To conclude, DH5α is not an optimal strain to utilize promoter BBa_J23100, while TOP10 and BL 21(DE3) can effectively express the reporter. Therefore, in downstream application of our light sensing biobricks (BBa_K786001, BBa_K786002, BBa_K786003) in which BBa_J23100 was used, DH5α are not used.

Evaluation of Anderson promoter J23100 in B. subtilis by iGEM-Team LMU-Munich 2012

This Anderson promoter was evaluated without fused RFP with the lux operon as a reporter in B. subtilis. See the new BioBrick BBa_K823004 without RFP and have a look at the Data from the evaluation in B. subtilis.

Tar receptor under the control of constitutive promoter J23100 by iGEM-Team Göttingen 2012

We mutated the Tar chemoreceptor at in total 5 amino acid sites under the control of constitutive promoter J23100 which are important for ligand binding. The mutated sites are the nucleotides for the amino acids at position 69, 73, 149, 150 and 154 of Tar. Here we used a the constitutive promoter J23100 from the 2006 Berkeley group to test the chemotaxis of E. coli.

For more information: Part:BBa_K777001

Characterization experiment on BBa_J23100, BBa_J23101, BBa_J23118 - UNIPV-Pavia Team (Test performed by L. Pasotti, S. Zucca, E. Del Fabbro)

Description

These three promoters are from the Anderson Promoter Collection, which is a library of constitutive sigma70 bacterial promoters. The strength of each promoter of the library has already been estimated in saturation growth phase cultures in LB, but here we provide the characterization of BBa_J23100 and BBa_J23118 in standard units (RPUs) in LB medium, in order to add experience and data for these BioBricks. BBa_J23101 is the reference standard promoter, so it has RPU=1 for definition.

The data shown below are referred to BBa_K173000, BBa_K173001 and BBa_K173002 that are the measurement parts of BBa_J23100, BBa_J23101 and BBa_J23118 respectively.

Characterization

Compatibility: E. coli TOP10 in pSB1A2

Part LB
Doubling time [minutes] RPU
BBa_J23100
(in BBa_J61002 plasmid)
36 not computed
BBa_J23101
(in BBa_J61002 plasmid)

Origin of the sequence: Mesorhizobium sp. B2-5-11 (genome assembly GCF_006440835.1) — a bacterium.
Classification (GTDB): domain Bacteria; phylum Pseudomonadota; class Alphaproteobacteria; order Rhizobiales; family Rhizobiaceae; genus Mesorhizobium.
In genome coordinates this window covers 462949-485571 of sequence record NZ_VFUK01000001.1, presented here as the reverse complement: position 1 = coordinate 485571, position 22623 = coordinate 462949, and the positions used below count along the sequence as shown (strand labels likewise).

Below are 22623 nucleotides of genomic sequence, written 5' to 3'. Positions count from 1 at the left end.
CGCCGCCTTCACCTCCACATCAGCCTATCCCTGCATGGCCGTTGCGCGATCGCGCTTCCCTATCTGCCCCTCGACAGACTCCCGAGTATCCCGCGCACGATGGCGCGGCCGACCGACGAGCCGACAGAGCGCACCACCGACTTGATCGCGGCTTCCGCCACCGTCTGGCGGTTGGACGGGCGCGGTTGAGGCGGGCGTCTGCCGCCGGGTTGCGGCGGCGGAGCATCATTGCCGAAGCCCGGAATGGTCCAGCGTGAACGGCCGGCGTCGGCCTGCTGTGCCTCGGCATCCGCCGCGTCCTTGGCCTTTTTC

37 not computed
BBa_J23118
(in BBa_J61002 plasmid)
36 not computed
BBa_K173000 36 2.04 [1.99 ; 2.08]
BBa_K173001 36 1 (reference standard)
BBa_K173002 35 0.69 [0.64 ; 0.73]

BBa_J231xx Growth curves in LB
BBa_J231xx (dGFP/dt)/OD


Growth conditions
Microplate reader experiments
  • 8 ul of long term storage glycerol stock were inoculated in 5 ml of LB + suitable antibiotic in a 15 ml falcon tube and incubated at 37°C, 220 rpm for about 16 hours.
  • The grown cultures were then diluted 1:100 in 5 ml of LB or M9 supplemented medium and incubated in the same conditions as before for about 4 hours.
  • These new cultures were diluted to an O.D.600 of 0.02 (measured with a TECAN F200 microplate reader on a 200 ul of volume per well; it is not comparable with the 1 cm pathlength cuvette) in a sufficient amount of medium to fill all the desired microplate wells.
  • These new dilutions were aliquoted in a flat-bottom 96-well microplate, avoiding to perform dynamic experiments in the microplate frame (see Frame effect section for details). All the wells were filled with a 200 ul volume.
  • If required, 2 ul of inducer were added to each single well.
  • The microplate was incubated in the Tecan Infinite F200 microplate reader and fluorescence (when required) and absorbance were measured with this automatic protocol:
    • 37°C constant for all the experiment;
    • sampling time of 5 minutes;
    • fluorescence gain of 50;
    • O.D. filter was 600 nm;
    • GFP filters were 485nm (ex) / 540nm (em);